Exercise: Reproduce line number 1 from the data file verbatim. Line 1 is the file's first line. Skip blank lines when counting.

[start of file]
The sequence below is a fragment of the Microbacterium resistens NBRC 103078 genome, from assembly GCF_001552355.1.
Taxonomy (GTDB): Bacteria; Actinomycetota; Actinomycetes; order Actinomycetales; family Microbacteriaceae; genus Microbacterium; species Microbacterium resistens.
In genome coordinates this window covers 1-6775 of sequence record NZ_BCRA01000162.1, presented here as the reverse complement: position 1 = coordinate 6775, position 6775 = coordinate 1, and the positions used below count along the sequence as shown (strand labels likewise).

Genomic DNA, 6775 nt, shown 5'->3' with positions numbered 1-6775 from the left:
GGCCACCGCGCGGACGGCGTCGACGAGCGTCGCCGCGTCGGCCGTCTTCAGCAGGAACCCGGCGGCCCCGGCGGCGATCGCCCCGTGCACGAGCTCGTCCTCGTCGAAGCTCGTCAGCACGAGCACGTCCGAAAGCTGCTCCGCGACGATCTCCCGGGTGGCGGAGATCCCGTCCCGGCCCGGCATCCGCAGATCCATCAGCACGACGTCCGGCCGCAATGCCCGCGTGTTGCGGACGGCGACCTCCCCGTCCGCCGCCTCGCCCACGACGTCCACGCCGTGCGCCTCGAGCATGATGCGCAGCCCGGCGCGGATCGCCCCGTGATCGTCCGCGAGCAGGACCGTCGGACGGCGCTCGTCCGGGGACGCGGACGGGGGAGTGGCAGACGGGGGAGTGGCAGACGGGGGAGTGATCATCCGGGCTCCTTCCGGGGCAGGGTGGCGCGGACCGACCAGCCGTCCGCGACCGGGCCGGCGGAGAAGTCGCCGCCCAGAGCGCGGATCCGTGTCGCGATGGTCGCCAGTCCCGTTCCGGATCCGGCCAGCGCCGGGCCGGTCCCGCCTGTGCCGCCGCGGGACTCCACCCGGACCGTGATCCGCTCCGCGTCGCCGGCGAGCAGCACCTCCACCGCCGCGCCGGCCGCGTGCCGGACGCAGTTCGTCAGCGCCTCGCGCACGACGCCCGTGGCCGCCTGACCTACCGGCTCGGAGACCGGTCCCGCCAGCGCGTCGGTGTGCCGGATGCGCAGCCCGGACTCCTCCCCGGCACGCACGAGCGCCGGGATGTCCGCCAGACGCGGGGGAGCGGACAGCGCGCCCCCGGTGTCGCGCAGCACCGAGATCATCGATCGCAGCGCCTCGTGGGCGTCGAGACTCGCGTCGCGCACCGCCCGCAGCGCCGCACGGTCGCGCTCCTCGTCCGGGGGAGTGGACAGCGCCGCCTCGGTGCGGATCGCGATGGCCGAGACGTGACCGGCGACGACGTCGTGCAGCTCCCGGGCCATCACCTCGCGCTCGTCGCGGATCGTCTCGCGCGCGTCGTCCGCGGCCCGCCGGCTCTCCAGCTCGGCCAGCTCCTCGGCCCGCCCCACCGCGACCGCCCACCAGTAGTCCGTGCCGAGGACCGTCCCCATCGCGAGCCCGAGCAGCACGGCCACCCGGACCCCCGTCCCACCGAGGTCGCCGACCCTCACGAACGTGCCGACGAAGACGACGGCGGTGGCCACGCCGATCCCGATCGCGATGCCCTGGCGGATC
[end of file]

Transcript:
The sequence below is a fragment of the Microbacterium resistens NBRC 103078 genome, from assembly GCF_001552355.1.